should work together and enjoy each other. Theres so much
more to life. We have to read and we have to learn from books.
But we also have to learn from each other. In light of this, it
should not be surprising to hear Douglas state, Schools should be
a community.
If it was up to Douglas, public schools would cease to be this
total subculture place where you throw kids and instead would
become places that every single tax-paying citizen could utilize.
After all, its not just parents that fund schools, its every single
tax paying citizen in this country. Right?!
Lets make use of our senior citizens. Do you know how
many would love to come and just watch the kids at the
playground or talk and read a book to a class? Or you know, have
professional people come in and invite students to companies.
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You can tell that the two-parent working syndrome has really
effected kids. Therefore, I do believe the school needs to take
more than just an education role. It needs to take a recreational
role, more than just jumping jacks. Not everybody wants to just
play basketball. They need more activities. And budget cuts keeps
cutting everything out! They need to have swimming and they
need to have arts and drama groups and music groups and just
different typesa bicycle riding group even! You know bicycling
was something you never did in school! That was when you got
out! Well, why couldn't it be structured to be more part of the
school and part of the daycare program?
Additionally, there should be health centers out of schools
for kids that are homeless; for parents that are going through
divorces. There should be groups set up for kids that are going
through traumatic times at home so they can find friends to relate
to and share and have guidance as to how to get through these
periods at home. I mean there are so many better ways.
Douglas strongly believes it's everybody's part to put into
the education system. It's just like Hillary said, "It takes a
village." 1 truly believe for a better life, it takes a community.
Douglas vision of schools is reminiscent of Bateson's words:
I have come to think of homes as joint compositions,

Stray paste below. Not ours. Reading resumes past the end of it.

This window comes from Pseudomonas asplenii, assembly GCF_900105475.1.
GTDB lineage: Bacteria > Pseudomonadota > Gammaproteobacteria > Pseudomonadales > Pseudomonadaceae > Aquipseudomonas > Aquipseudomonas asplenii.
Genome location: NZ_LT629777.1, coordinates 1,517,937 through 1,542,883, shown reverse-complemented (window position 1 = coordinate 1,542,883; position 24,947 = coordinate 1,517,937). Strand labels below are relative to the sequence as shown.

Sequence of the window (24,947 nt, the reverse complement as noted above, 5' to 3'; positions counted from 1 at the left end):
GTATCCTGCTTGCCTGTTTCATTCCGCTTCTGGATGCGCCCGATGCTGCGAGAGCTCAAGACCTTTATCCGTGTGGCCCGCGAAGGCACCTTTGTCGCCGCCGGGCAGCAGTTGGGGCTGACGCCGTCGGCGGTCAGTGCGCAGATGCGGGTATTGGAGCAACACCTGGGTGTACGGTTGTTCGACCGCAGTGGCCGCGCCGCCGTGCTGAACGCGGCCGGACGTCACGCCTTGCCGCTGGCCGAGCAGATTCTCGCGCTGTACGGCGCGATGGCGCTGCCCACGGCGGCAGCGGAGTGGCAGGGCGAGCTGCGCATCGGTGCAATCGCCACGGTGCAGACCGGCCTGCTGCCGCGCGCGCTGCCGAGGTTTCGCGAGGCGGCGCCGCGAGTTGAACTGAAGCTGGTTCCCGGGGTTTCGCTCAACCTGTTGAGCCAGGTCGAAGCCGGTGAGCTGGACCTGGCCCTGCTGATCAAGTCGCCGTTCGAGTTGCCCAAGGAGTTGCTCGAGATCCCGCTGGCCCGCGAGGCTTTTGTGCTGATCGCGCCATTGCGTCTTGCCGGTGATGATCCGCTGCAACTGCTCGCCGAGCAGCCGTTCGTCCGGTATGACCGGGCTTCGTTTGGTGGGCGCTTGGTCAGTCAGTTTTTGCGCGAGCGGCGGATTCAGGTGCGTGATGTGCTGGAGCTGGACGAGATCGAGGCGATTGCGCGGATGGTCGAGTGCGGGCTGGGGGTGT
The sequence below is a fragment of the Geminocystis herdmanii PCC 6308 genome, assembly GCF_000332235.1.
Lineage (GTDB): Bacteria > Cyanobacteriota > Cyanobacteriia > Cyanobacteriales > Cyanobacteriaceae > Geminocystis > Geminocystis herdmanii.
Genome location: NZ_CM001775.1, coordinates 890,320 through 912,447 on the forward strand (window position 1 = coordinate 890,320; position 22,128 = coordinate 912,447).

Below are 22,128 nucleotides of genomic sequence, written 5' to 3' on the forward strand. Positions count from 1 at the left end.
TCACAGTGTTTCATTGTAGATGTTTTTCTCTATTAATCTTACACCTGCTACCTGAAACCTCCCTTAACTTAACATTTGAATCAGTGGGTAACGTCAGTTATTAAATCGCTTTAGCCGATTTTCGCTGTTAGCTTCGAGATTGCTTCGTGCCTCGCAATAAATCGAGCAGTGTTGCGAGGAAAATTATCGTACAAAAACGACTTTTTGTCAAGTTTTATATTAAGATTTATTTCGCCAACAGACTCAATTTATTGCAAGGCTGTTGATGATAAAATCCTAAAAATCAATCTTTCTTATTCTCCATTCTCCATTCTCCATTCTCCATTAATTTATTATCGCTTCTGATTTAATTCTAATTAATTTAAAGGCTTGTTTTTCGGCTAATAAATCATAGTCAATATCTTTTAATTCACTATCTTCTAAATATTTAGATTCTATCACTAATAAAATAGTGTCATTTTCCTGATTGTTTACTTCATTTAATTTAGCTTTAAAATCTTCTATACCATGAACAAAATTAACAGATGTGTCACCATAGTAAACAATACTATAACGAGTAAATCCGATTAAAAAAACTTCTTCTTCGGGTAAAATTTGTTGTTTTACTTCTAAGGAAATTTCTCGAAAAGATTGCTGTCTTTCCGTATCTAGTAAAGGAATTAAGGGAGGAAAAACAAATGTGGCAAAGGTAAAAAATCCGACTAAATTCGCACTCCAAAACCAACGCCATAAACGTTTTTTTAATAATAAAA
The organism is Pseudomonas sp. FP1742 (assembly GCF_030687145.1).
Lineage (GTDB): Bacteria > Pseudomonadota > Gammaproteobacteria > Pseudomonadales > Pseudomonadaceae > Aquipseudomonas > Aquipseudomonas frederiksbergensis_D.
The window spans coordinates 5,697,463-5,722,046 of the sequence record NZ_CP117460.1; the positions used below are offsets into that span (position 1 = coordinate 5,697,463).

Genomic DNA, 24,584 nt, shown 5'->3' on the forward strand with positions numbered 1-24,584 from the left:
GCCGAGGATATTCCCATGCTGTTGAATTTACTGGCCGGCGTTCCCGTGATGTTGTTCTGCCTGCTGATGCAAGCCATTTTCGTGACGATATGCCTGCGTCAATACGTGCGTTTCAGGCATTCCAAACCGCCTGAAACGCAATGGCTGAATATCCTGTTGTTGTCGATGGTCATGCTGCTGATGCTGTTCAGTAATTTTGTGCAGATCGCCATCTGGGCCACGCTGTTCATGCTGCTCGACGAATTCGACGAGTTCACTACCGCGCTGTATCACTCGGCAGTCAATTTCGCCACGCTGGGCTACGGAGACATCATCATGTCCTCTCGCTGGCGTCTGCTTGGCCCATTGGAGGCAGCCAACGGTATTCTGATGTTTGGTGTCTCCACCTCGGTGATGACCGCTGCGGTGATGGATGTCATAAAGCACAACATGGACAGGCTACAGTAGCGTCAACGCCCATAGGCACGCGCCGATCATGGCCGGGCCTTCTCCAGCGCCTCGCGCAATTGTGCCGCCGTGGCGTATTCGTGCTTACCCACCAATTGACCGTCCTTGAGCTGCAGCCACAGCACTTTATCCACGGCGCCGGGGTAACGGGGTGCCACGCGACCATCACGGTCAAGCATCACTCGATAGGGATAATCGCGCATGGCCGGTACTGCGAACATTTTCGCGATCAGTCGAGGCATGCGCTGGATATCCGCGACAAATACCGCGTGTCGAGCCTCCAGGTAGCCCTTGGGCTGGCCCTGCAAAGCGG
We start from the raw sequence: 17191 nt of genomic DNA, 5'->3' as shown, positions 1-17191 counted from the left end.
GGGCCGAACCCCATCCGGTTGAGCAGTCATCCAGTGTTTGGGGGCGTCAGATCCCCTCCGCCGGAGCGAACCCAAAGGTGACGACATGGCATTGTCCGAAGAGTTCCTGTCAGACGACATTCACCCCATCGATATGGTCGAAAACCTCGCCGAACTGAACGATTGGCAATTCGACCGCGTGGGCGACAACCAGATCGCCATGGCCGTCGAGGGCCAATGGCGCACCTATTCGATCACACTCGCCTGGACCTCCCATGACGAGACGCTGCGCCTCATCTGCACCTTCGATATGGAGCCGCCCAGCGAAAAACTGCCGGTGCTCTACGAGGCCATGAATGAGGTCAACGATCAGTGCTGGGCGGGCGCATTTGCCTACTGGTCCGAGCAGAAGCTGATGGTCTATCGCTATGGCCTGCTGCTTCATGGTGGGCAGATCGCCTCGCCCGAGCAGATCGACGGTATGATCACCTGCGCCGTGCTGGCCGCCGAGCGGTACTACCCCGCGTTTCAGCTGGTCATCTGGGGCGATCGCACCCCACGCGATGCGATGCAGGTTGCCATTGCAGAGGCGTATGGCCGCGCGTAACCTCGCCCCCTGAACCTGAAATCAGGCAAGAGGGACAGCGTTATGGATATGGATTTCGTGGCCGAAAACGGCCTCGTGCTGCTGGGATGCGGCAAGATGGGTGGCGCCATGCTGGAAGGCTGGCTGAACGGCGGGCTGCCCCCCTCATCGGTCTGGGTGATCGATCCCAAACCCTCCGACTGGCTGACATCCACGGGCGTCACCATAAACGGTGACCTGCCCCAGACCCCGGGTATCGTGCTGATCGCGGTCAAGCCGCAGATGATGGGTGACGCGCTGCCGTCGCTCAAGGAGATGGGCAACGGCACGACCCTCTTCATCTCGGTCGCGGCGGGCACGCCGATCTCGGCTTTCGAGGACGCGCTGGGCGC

frameworks of complementarity composed by difference
within which growth is possible. This concept can be
49


expanded to include schools and neighborhoods, the
workplace and the biosphere (Bateson, 1990, pp. 118-119).
Unfortunately, the education system does not necessarily make it
easy for people such as Douglas to contribute to the system.
It's very distant for me. It's a different world. It's not rmrtJifmv
everyday life.
Well, its like this. I don't have kids so I see very few
results, Douglas explains when asked to describe his connection
to the public school system. But we all derive social benefitsyou
know, we pay the social cost if we don't [fund education]. We pay
social costs anyway, but we get certain benefits out of it just like
the Military. Everybody gets benefits out of it. It's a government
entity, product. But as a man without any children, what do I
derive other than social, uncalculated benefits? Verses if
somebody had eight kids. What are they getting out of it? Eight
educated kids who probably don't pay as many taxes as I do.
But I think that the true issue is, I have absolutely zero
contact [with public schools] other than there's a very, very fine
public elementary school near here who has house tours where
we can go donate. I get requests for money: they can't get a tax
50


increase, would 1 like to send a donation? And I think they try to
do little things that kind of hint at community involvement. But
never once has there been any room for me in a school [to
participate or contribute]. The community has a responsibility to
become involved but it's got to start with the administration.
They've got to go out and get the community involved. They're
the administration, theyre the ones that should reach out.
They're the ones with the government funding. They've got the
money. Even if l went to them, what programs would they have
that 1 could participate in? What can I really, really doas a
single guy walking in to a school, "I want to help, I want to do
something," they're going to A) wonder what kind of a freak I am,